Tuesday, 28 August 2012
This is a personal record of Interculturalism going badly wrong, where misunderstandings, cultural (in-)difference and prejudice finally made interaction impossible. In other words a very sad story:
I still remember the day when I said to my husband: "I had some great news today: My Israeli friend is coming to Munich!" I started planning immediately - what did I want to show her (or them, she might be bringing a friend). The market, the English Garden, a famous church (no, of course not, I chided myself, they are Jewish!), an outing to the lakes? They love hiking...Depends how much time they had, I mused. I knew my friend was coming to attemd a conference. I had to find out! We exchanged emails, where I answered many questions, sent links, hotels near the conference centre, hotels further afield, metro plans, train times...as you would, when friends visit for the first time. But all I ever got back was "Thanks. I'll be in touch."
Hmm, I thought baffled. They probably do things differently in Israel. What do I know about it? They probably simply find all this politeness stuff "So looking forward to seeing you! Where shall we meet, can't wait etc etc," tedious in the extreme. After all, my knowledge of polite exchanges is severely limited to Western European/North American exchanges. Also, in a country where you're constantly in danger of being attacked, who cares about social niceties?? I looked at videos of determined looking Israeli politicians in short-sleeved shirts talking about necessary strategies in a brusque but impressive manner.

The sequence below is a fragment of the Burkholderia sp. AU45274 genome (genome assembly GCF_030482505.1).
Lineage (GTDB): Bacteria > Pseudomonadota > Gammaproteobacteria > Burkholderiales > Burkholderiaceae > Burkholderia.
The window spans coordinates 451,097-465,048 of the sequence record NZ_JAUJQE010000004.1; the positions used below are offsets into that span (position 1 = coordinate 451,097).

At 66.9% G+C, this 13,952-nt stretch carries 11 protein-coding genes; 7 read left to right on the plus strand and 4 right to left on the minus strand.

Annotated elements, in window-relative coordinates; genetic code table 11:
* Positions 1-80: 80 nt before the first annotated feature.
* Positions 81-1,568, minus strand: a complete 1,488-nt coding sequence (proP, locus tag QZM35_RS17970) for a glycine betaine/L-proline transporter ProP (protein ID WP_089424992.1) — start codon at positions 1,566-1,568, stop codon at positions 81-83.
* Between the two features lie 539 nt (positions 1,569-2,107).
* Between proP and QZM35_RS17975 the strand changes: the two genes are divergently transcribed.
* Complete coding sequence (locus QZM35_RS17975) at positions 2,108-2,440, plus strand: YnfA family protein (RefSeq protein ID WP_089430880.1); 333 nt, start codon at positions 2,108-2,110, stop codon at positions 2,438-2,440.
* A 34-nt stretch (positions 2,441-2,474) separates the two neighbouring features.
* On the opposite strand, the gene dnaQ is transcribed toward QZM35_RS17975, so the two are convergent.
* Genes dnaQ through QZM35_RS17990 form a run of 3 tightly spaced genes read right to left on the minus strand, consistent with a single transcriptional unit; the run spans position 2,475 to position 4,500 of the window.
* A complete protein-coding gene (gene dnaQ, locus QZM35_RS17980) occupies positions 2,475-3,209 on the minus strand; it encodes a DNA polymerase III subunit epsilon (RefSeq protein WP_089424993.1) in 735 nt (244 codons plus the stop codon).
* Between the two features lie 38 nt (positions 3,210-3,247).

Two days before the arrival date, another "Thanks I'll be in touch" email arrived. I still didn't know how much time we would be spending together, if any. This was getting bad, I also had a week to plan, set time aside (or not). Should I ask, I thought. It would look pushy I decided. Maybe she HAD to be so cryptic for security reasons...I decided not to make any kind of fuss and throw any toys out of the pram, A guest is a guest,after all.
Then, one day before my friend's arrival, disaster struck. Totally out of the blue, on behalf of nothing, her husband posted on twitter: "If you use [Nazi expression], it means you're a German!" *)
The intercultural car crash had happened. He (they?) obviously held very stong and prejudicial beliefs. And didn't even think that it might be better to keep such insulting, totally false prejudices to themselves rather than bandy them around on the web shortly before meeting up with a friend in the country in question. (I challenged him, obviously, but he just called me naive for not "knowing" this "fact". But I live here, I thought...
I'm afraid that was it, as far as that visit was concerned.
I think of her, though. Is she walking around here, filled with ire, thinking "All Nazis"? I look around me, in this friendly and serene town, so open and tolerant, so welcoming to visitors and tourists, with its eagerness to please, its intensely blue sky and absurd romantic beauty. Will it change her mind? This town in the Federal Republic of Germany, a European and open country that cares about its citizens, cares about its standing in the world, works so hard towards progress, reconciliation, understanding, and peace - and I think - no we don't deserve that.
Always happy to hear your comments on twitter - @Margit11
*) An equivalent would be to say "If you use the N-word, it means you're an American".
Thursday, 23 August 2012
Recently somebody said to me: "What? You're from Munich, and you don't like beer??!!" Eyebrows raised skywards. Faced with such a verbal full-frontal, it's quite a challenge to come up with a polite and patient reply. You could say "Well, I'm not actually from Munich, I 'm just living here for the time being" - But that would imply that everybody who is actually from Munich, does like beer. In the end I opted for : "Well two years ago I was living in Edinburgh, and I don't actually like whisky." I thought that made my point quite clear (in an ironic and educational way).